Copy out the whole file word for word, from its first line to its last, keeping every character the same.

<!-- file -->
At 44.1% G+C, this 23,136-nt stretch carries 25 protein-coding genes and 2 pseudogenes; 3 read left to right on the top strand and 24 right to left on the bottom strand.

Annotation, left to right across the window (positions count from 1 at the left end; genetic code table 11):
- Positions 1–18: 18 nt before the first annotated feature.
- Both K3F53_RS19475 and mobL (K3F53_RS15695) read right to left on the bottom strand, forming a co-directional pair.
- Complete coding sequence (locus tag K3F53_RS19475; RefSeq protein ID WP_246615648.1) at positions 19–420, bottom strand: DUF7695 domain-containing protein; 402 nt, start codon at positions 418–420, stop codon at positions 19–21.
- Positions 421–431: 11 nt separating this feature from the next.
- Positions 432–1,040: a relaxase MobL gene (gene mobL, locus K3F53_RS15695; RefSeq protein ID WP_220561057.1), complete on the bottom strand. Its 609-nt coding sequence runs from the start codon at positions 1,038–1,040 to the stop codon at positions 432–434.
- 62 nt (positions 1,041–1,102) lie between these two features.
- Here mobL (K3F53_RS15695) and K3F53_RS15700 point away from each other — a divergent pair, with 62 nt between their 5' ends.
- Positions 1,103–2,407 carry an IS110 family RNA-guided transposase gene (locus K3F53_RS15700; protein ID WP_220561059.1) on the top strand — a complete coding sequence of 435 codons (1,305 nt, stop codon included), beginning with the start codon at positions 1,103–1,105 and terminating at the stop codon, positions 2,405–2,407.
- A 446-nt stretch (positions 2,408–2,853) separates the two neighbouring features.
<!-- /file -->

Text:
At 44.1% G+C, this 23,136-nt stretch carries 25 protein-coding genes and 2 pseudogenes; 3 read left to right on the top strand and 24 right to left on the bottom strand.

Annotation, left to right across the window (positions count from 1 at the left end; genetic code table 11):
- Positions 1–18: 18 nt before the first annotated feature.
- Both K3F53_RS19475 and mobL (K3F53_RS15695) read right to left on the bottom strand, forming a co-directional pair.
- Complete coding sequence (locus tag K3F53_RS19475; RefSeq protein ID WP_246615648.1) at positions 19–420, bottom strand: DUF7695 domain-containing protein; 402 nt, start codon at positions 418–420, stop codon at positions 19–21.
- Positions 421–431: 11 nt separating this feature from the next.
- Positions 432–1,040: a relaxase MobL gene (gene mobL, locus K3F53_RS15695; RefSeq protein ID WP_220561057.1), complete on the bottom strand. Its 609-nt coding sequence runs from the start codon at positions 1,038–1,040 to the stop codon at positions 432–434.
- 62 nt (positions 1,041–1,102) lie between these two features.
- Here mobL (K3F53_RS15695) and K3F53_RS15700 point away from each other — a divergent pair, with 62 nt between their 5' ends.
- Positions 1,103–2,407 carry an IS110 family RNA-guided transposase gene (locus K3F53_RS15700; protein ID WP_220561059.1) on the top strand — a complete coding sequence of 435 codons (1,305 nt, stop codon included), beginning with the start codon at positions 1,103–1,105 and terminating at the stop codon, positions 2,405–2,407.
- A 446-nt stretch (positions 2,408–2,853) separates the two neighbouring features.